Dear Fellow Twentysomething,
I hope this finds you well, full of idealism, and/or traveling the world in search of meaning. Sorry it’s taken me so long to get in touch. I’ve been trying to figure out what to do for the rest of my life, and as you probably know—it sure is keeping me busy. Anyways, I wanted to write you because I feel like we’ve got some major problems. I was on Twitter the other day and read a quote that got me thinking.
We are different than most people older than 30 and younger than the drinking age, and that may not be good.
Our parents and their friends are well aware of our issues. They know we’re bad at following through with things (sorry again for not showing up to your graduation). They know we have a nasty sense of entitlement (I really do think you deserve to be a CEO by now, though). Yet, in spite of this, some of them have faith in us—faith we’ll pull ourselves together and realize the potential housed within us. It’s time to grow up and start acting like adults, they say.
And I guess they have a point.
If we are going to have a fighting chance at being part of moving this world in the right direction, we probably need to change a few things.
First, we’ve got to stop trying to simultaneously strive for both purpose and complete autonomy. I tend get distracted and look to things other than God to validate my identity—primarily myself and how people see me. I want to be the guy with strings unattached, able to pick up and move to some other country at the drop of a hat. Do you ever feel that way, too? But purpose comes as we follow Jesus and love his people, a process requiring fellow travelers and people to depend on.
We’ve got to stop keeping ourselves to ourselves. Vulnerability and community are buzzwords, I know. They often lose their meaning in a slew of Christian jargon (remind me to tell you about my intentional, missional, social-justice-loving small group later). But they’re essential elements to the recipe for healthy, selfless, and servant-hearted lives. So let’s start spending time with other people, being open, honest, and loving towards them.
Second, we’ve got to stop caring so much about our online identities. I hate how much I use the Internet. I hate how easy it is for me to substitute reality for the fake world of status updates and profile pictures. I hate that I see myself as a celebrity, taking far too much time to fine-tune the About Me section of my profiles—wanting so desperately to be perceived as progressive and approachable to the right group of people. I spent way too much time trying to decide if I should like the Coldplay Facebook Page (I didn’t), and it took me the length of an Arrested Development episode to choose which picture from my mission trip to Africa I should use as my avatar.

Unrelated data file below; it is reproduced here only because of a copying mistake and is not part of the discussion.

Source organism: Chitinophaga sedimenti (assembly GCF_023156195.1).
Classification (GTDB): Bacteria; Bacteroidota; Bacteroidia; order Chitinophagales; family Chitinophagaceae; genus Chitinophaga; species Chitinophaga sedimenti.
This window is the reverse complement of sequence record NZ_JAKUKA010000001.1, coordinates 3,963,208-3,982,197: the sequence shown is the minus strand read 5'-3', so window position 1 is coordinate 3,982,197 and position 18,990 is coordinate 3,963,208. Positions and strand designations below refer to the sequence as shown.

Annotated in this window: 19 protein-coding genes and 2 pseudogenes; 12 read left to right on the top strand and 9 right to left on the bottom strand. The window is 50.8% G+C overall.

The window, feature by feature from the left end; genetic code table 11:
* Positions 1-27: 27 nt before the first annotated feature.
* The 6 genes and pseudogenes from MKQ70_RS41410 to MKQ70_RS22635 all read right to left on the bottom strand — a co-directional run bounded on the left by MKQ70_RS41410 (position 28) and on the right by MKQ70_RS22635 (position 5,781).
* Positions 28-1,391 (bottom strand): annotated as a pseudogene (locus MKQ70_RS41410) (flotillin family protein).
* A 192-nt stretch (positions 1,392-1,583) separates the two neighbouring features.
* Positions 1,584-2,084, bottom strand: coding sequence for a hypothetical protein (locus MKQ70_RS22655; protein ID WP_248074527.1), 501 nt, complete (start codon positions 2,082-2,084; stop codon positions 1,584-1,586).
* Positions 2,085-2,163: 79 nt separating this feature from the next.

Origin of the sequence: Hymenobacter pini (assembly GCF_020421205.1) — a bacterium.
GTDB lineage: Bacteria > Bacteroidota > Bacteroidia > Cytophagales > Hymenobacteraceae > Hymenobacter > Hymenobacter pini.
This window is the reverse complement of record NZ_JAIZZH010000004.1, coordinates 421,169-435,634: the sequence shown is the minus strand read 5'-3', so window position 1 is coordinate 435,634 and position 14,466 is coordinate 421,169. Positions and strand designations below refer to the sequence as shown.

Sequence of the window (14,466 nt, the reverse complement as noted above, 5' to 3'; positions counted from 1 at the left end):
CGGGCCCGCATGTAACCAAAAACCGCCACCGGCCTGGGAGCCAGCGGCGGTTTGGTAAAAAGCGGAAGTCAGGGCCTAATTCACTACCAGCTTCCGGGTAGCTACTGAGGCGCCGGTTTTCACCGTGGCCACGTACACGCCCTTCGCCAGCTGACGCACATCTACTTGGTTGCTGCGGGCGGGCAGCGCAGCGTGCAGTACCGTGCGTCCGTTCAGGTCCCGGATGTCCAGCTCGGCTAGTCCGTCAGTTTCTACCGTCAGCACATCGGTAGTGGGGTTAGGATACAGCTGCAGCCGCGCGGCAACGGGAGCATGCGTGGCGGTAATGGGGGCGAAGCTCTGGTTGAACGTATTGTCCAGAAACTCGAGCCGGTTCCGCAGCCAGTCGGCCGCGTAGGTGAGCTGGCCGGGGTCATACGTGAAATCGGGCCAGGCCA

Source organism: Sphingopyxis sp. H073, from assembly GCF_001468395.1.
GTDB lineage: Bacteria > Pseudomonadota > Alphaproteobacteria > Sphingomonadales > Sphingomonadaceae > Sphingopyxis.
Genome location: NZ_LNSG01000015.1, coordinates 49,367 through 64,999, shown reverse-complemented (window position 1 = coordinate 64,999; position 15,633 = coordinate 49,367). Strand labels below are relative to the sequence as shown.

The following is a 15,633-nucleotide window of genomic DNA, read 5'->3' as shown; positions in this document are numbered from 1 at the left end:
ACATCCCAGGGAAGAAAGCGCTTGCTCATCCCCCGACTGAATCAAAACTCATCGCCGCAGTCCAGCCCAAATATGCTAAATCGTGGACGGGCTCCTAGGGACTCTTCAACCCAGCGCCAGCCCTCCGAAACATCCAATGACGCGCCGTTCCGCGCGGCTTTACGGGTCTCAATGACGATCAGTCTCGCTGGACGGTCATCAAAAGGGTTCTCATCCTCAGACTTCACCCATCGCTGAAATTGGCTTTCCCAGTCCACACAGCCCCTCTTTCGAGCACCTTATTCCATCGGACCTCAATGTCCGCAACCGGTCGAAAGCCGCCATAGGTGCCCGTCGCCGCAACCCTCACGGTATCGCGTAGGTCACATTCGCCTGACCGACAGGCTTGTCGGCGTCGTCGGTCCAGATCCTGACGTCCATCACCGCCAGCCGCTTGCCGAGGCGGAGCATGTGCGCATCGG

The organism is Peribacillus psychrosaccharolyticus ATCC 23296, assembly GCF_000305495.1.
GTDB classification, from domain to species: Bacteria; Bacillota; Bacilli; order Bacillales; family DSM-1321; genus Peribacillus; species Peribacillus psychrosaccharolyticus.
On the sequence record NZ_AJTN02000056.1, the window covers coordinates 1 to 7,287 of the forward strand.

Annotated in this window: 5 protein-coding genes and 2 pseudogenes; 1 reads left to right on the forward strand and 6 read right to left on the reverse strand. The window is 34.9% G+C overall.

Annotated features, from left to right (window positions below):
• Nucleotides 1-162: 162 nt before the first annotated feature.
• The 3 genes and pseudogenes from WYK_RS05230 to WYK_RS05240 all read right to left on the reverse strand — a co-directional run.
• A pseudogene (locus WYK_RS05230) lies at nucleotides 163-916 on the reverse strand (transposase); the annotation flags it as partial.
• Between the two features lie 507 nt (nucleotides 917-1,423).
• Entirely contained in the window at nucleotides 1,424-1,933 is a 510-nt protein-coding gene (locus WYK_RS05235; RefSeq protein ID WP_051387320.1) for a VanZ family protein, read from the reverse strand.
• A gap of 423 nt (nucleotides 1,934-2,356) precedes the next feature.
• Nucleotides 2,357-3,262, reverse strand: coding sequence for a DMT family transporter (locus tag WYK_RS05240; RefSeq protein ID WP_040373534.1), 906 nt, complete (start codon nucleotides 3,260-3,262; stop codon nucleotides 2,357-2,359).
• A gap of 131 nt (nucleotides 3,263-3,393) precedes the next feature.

We’ve got to stop caring about this so much. The Internet is a tool for communication and learning. It isn’t a place to build our egos or turn our souls into a brand. Looking at someone’s profile is not the way to know who they are. Good things certainly come of the Internet, to be sure. But as we stare at screens, we should check the impulse telling us our heads are getting bigger by logging off and serving someone.
Third, we’ve got to start funneling our idealism into hard work. Some of our parents and their friends think our work ethic could use a pep talk, and they’re right. We have a hard time committing to things for longer than fifteen minutes, and building a better future takes more than blueprints. It takes sweat and failure and heartache and joy and time and energy. Most importantly, it takes a perseverance that won’t let us give up when we aren’t feeling happy, in charge, or worthwhile. Let’s choose to put in the necessary hours, realize we aren’t the experts on everything, and start hammering some nails.
Finally, we need to stop trying to be so culturally relevant. I know I clam up in a group that thinks I’m old-fashioned, out-of-touch, or out-of-the-loop. But you know what? God isn’t calling me to be relevant. He is calling me to be obedient. Sometimes those things are synonymous, but most of the time they’re not.
God is calling us to do some incredibly uncool and culturally lame things. Not unloving things, just the type of things that make us the weird guy or the obscure girl. Telling anyone we’re doing anything because we follow Jesus isn’t going to make us the life of (almost) any party with beer pong, no matter how hard we try to get around it. And that’s part of what it means to be a Christian—seeking to make less of us and more of Jesus.
“Cool” is a golden calf for us, and we tend to worship it. The nine-to-five corporate desk job scares us to death, a place we think “cool” goes to die. But God might be calling us to do it. He’s certainly calling us to get off our pedestal and realize He doesn’t really care what we do to make money if we aren’t hurting ourselves or other people. He just wants us to worship Him and love others. For some of us, it’s compensated with a paycheck. But for all of us, it’s in the job description.
I know I didn’t cover everything, and I know the world can be a difficult place to navigate. But I’m getting bored and want to write to someone else.
Blake Mankin, Age 22
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- shine0nlovely said: Amen. If anyone knows what it means to “practice what you preach”, you are it. Without meaning to feed into that ego which is built up by online satisfaction, honestly, keep being an inspiration. xx
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